The Superior Court held that the trial court’s error in permitting plaintiff’s use of a neurology textbook to cross-examine the defendant was prejudicial.
This medical malpractice claim involved an allegation brought by the parents of a child against health care providers for a permanent spinal cord injury during delivery. The jury returned a verdict in favor of the plaintiffs. On appeal, the defendants argued that the trial court erroneously allowed the plaintiffs to utilize a neurology textbook to cross examine the defendant physician. The Superior Court agreed and held that there was no foundation that would establish that the neurology textbook was a learned treatise for the limited purpose of impeaching the defendant. The plaintiffs’ expert failed to render any opinions regarding the reliability of the text and it was not established whether the text was authoritative.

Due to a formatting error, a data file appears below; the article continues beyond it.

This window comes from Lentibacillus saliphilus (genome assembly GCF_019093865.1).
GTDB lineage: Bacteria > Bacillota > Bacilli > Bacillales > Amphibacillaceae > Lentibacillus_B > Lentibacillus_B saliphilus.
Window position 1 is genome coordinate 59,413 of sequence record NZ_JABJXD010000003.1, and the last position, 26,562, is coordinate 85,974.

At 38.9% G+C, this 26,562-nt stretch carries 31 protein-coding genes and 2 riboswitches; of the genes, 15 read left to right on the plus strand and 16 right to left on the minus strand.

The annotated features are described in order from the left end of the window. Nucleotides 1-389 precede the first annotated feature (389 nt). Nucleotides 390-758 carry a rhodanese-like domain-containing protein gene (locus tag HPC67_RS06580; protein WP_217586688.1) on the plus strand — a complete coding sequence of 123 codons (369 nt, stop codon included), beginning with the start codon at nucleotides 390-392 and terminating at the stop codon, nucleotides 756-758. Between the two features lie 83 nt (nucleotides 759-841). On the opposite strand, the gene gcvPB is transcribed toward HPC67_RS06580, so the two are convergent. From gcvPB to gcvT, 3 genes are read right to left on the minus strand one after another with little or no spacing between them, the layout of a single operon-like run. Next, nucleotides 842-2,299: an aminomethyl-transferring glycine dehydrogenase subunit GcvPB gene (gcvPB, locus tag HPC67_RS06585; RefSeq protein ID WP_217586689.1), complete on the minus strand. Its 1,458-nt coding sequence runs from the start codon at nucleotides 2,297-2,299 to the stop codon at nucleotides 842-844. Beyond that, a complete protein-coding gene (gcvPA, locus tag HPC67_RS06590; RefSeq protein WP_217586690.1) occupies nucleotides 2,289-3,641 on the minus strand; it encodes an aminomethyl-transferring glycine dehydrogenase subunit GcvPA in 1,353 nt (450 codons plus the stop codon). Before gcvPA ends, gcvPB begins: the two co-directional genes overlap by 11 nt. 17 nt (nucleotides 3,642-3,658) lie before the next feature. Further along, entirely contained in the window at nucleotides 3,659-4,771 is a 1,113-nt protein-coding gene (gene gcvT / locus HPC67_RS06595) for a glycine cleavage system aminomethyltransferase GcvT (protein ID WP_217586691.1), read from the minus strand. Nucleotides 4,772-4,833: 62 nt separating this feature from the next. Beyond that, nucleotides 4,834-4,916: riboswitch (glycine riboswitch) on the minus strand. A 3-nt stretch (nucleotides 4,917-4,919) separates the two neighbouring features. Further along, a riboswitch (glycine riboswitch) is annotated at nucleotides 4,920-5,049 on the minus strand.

Accordingly, the case illustrates the importance of laying the proper foundations for specific items of evidence. From the defense perspective, this case provides an example for the importance of evaluating a plaintiff’s evidence.
Case Law Alerts, 1st Quarter, January 2021 is prepared by Marshall Dennehey Warner Coleman & Goggin to provide information on recent developments of interest to our readers. This publication is not intended to provide legal advice for a specific situation or to create an attorney-client relationship. Copyright © 2021 Marshall Dennehey Warner Coleman & Goggin, all rights reserved. This article may not be reprinted without the express written permission of our firm.